Despite what you might have seen in the movies, you don't actually need to worry about the living dead, that is unless you're trying to write well.

According to Geoffrey Pullum, a linguistics professor and co-author of The Cambridge Grammar of the English Language, our world is full of zombie rules. "Though dead, they shamble mindlessly on," he warns.

Worrying about these out-of-date grammar rules wastes time and energy, and in the worst case renders your writing stuffy, overly complicated, and less effective. What are they? The Guardian's Style Guide author David Marsh compiled the ultimate list, but here are the basics so you can stress less and write better.

1. Split infinitives.

Actually, unless you're composing that memo in Latin, it's perfectly fine to insert a word between "to" and the verb if that sounds right to your ear "Adverbs should go where they sound most natural, often immediately after the to: to boldly go, to personally guarantee," insists Marsh.

2. Prepositions at the end of a sentence.

Blame 17th century poet John Dryden for this one. He was wrong then and he's wrong now (again, unless you're writing in Latin). "To whom are you going to speak?" sounds insane because, in English, it is. Just write, "Who are you going to speak to?"

3. Double negatives.

Language snobs got themselves in a ruffle when Mick Jagger sang, "I can't get no satisfaction," but Marsh sides firmly with the Rolling Stones front man. "Multiple negatives add emphasis," he writes. "Literature and music abound with them." They're "not Standard English," he allows, but "no native English speaker is likely to misunderstand."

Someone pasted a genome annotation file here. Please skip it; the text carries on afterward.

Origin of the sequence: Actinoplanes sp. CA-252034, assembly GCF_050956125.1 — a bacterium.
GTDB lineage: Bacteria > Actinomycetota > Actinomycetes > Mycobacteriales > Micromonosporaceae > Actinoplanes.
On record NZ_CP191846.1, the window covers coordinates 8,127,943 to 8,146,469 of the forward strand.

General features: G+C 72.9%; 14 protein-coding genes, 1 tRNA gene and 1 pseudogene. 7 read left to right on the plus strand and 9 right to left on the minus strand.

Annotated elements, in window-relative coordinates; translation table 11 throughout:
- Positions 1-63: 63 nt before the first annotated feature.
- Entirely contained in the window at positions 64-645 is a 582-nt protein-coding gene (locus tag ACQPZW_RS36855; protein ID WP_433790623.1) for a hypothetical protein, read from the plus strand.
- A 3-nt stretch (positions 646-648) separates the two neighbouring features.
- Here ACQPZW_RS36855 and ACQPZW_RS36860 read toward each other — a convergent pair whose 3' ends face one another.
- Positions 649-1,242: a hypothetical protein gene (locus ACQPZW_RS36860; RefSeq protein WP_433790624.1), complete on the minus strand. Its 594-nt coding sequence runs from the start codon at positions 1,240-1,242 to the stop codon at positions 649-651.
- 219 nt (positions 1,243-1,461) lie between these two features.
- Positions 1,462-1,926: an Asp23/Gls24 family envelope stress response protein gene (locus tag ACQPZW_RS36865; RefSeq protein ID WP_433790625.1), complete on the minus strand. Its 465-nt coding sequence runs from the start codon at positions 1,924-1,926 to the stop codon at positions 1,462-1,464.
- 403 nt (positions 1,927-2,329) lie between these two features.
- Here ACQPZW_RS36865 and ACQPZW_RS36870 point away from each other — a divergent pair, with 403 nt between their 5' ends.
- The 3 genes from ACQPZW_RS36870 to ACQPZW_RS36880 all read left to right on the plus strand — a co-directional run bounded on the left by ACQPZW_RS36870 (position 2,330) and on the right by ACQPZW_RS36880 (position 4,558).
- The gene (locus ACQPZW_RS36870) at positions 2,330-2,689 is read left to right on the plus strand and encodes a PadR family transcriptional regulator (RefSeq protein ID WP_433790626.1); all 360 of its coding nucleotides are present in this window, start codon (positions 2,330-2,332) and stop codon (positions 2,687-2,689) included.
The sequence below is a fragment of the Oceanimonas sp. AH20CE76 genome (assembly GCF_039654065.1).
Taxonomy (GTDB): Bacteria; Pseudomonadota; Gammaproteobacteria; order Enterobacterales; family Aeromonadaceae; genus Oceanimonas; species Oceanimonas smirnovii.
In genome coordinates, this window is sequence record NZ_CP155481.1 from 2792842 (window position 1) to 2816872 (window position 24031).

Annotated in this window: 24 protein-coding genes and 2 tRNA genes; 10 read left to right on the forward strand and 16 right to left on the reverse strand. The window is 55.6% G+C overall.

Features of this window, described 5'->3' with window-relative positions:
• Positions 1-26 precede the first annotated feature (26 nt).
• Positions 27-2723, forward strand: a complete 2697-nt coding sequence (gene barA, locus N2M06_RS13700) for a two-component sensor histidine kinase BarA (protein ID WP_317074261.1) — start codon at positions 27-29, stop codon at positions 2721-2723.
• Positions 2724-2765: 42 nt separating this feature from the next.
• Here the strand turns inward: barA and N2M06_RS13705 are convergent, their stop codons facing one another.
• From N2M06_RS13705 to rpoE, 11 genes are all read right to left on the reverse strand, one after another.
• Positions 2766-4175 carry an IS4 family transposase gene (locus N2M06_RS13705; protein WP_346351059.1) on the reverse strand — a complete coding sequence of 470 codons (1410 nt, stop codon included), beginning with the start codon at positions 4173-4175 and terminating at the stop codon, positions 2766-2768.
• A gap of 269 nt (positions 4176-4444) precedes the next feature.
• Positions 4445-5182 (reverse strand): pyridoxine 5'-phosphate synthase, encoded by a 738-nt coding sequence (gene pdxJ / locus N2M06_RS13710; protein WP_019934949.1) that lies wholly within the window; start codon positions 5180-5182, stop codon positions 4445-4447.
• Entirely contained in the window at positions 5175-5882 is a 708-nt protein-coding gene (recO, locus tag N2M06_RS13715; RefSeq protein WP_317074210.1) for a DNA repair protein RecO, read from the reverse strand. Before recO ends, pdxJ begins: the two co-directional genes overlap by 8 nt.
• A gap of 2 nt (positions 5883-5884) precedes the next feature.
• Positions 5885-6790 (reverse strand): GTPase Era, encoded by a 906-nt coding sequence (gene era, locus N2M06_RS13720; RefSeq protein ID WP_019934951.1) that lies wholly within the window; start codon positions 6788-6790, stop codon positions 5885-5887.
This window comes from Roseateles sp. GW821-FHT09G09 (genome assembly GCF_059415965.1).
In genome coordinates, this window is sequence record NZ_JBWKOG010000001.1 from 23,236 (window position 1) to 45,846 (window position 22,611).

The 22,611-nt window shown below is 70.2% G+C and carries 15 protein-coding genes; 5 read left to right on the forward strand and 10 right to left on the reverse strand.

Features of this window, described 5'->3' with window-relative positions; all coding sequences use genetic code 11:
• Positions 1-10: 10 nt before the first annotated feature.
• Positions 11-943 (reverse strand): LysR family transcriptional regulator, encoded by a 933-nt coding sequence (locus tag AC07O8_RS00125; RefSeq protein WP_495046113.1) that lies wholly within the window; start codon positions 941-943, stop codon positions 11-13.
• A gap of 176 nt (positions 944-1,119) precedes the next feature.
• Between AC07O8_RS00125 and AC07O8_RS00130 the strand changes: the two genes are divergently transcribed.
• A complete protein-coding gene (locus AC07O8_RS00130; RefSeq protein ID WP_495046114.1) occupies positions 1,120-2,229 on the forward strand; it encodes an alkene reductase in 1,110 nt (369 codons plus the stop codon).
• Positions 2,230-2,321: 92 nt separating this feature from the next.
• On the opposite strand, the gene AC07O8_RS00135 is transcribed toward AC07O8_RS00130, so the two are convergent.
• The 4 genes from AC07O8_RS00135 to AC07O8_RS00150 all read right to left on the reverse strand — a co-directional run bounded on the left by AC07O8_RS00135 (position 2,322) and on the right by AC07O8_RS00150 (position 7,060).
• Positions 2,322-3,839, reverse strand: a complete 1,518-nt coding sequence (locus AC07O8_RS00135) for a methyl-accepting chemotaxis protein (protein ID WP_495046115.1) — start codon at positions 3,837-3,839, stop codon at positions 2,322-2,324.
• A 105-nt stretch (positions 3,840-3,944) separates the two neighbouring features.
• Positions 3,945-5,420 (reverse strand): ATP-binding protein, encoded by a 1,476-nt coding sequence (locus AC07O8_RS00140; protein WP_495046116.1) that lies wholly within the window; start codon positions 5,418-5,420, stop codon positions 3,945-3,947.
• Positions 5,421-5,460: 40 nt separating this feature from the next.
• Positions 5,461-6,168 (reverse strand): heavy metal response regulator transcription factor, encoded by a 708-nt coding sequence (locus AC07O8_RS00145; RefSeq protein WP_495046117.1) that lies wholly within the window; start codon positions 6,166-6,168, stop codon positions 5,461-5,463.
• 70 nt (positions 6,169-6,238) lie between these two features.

4. Starting a sentence with a conjunction.

A conjunction is a joining word like "and" and "but". Your English teacher may have told you it's wrong to start a sentence with one. Marsh, the Beatles, and William Blake would all beg to disagree. This is another zombie rule that should rest in peace.

5. Try and

Is 'try to' preferable to 'try and' as many of us have learned? "'Try to' has traditionally been regarded as more 'correct' and 'try and' as a colloquialism or worse," concedes Marsh, but while 'try to' is undoubtedly more formal, 'try and' is perfectly fine too.

"Sometimes there is a good case for try and - for example, if you want to avoid repeating the word to in a sentence such as: 'We're really going to try and win this one,'" he adds.

Which grammar rules are still alive and kicking?

Just because a great many so-called rules deserve a stake in the heart, doesn't mean you should take things too far and start playing totally fast and loose with language, however. There are just as many grammar rules that get too little attention as those that get too much.

In his complete post, Marsh also list five rules most of us should really worry about more, like the distinctions between 'who' and 'whom', and 'that' and 'which'. Or check out this Australian writing professor's rundown of her personal "hateful eight" of common grammar errors.